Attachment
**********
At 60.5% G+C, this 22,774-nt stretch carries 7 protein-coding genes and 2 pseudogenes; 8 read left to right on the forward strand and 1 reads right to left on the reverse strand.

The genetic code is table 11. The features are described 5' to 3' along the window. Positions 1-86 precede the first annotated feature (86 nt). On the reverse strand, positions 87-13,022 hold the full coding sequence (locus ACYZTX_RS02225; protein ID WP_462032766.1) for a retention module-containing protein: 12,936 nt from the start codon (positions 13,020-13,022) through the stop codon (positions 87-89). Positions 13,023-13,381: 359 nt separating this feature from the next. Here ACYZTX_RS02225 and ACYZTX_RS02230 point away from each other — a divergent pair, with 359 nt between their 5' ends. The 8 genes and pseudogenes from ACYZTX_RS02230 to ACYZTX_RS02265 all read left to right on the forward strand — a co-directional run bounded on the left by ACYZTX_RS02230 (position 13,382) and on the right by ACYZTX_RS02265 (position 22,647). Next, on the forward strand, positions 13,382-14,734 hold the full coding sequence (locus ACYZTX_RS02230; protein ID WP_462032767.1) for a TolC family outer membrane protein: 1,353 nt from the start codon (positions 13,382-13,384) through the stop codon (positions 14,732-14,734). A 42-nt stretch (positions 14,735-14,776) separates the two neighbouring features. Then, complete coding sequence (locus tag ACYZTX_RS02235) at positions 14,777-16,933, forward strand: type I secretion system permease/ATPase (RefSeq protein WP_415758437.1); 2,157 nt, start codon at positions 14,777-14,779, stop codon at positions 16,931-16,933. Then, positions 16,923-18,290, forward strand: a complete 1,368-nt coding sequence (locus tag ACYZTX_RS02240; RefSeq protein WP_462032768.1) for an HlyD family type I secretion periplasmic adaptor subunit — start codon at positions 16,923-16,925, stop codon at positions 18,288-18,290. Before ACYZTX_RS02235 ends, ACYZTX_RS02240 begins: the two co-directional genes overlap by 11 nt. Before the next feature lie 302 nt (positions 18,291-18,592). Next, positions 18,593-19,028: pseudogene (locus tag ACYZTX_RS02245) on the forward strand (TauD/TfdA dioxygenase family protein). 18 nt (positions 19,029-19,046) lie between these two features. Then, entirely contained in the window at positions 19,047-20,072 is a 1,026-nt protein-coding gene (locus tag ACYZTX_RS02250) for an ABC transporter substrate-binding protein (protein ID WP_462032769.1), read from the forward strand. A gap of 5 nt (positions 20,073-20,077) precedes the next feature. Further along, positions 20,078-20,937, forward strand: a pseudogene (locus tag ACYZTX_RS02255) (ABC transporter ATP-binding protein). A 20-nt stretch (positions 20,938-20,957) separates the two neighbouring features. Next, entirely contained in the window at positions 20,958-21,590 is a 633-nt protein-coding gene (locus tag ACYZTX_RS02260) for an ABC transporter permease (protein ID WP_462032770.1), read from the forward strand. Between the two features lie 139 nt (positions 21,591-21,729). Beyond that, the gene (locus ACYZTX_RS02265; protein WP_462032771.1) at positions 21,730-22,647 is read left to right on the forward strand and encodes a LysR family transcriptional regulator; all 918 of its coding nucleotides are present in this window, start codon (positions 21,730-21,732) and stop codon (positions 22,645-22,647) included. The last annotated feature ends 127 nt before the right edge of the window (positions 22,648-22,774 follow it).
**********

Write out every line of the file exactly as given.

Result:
At 60.5% G+C, this 22,774-nt stretch carries 7 protein-coding genes and 2 pseudogenes; 8 read left to right on the forward strand and 1 reads right to left on the reverse strand.

The genetic code is table 11. The features are described 5' to 3' along the window. Positions 1-86 precede the first annotated feature (86 nt). On the reverse strand, positions 87-13,022 hold the full coding sequence (locus ACYZTX_RS02225; protein ID WP_462032766.1) for a retention module-containing protein: 12,936 nt from the start codon (positions 13,020-13,022) through the stop codon (positions 87-89). Positions 13,023-13,381: 359 nt separating this feature from the next. Here ACYZTX_RS02225 and ACYZTX_RS02230 point away from each other — a divergent pair, with 359 nt between their 5' ends. The 8 genes and pseudogenes from ACYZTX_RS02230 to ACYZTX_RS02265 all read left to right on the forward strand — a co-directional run bounded on the left by ACYZTX_RS02230 (position 13,382) and on the right by ACYZTX_RS02265 (position 22,647). Next, on the forward strand, positions 13,382-14,734 hold the full coding sequence (locus ACYZTX_RS02230; protein ID WP_462032767.1) for a TolC family outer membrane protein: 1,353 nt from the start codon (positions 13,382-13,384) through the stop codon (positions 14,732-14,734). A 42-nt stretch (positions 14,735-14,776) separates the two neighbouring features. Then, complete coding sequence (locus tag ACYZTX_RS02235) at positions 14,777-16,933, forward strand: type I secretion system permease/ATPase (RefSeq protein WP_415758437.1); 2,157 nt, start codon at positions 14,777-14,779, stop codon at positions 16,931-16,933. Then, positions 16,923-18,290, forward strand: a complete 1,368-nt coding sequence (locus tag ACYZTX_RS02240; RefSeq protein WP_462032768.1) for an HlyD family type I secretion periplasmic adaptor subunit — start codon at positions 16,923-16,925, stop codon at positions 18,288-18,290. Before ACYZTX_RS02235 ends, ACYZTX_RS02240 begins: the two co-directional genes overlap by 11 nt. Before the next feature lie 302 nt (positions 18,291-18,592). Next, positions 18,593-19,028: pseudogene (locus tag ACYZTX_RS02245) on the forward strand (TauD/TfdA dioxygenase family protein). 18 nt (positions 19,029-19,046) lie between these two features. Then, entirely contained in the window at positions 19,047-20,072 is a 1,026-nt protein-coding gene (locus tag ACYZTX_RS02250) for an ABC transporter substrate-binding protein (protein ID WP_462032769.1), read from the forward strand. A gap of 5 nt (positions 20,073-20,077) precedes the next feature. Further along, positions 20,078-20,937, forward strand: a pseudogene (locus tag ACYZTX_RS02255) (ABC transporter ATP-binding protein). A 20-nt stretch (positions 20,938-20,957) separates the two neighbouring features. Next, entirely contained in the window at positions 20,958-21,590 is a 633-nt protein-coding gene (locus tag ACYZTX_RS02260) for an ABC transporter permease (protein ID WP_462032770.1), read from the forward strand. Between the two features lie 139 nt (positions 21,591-21,729). Beyond that, the gene (locus ACYZTX_RS02265; protein WP_462032771.1) at positions 21,730-22,647 is read left to right on the forward strand and encodes a LysR family transcriptional regulator; all 918 of its coding nucleotides are present in this window, start codon (positions 21,730-21,732) and stop codon (positions 22,645-22,647) included. The last annotated feature ends 127 nt before the right edge of the window (positions 22,648-22,774 follow it).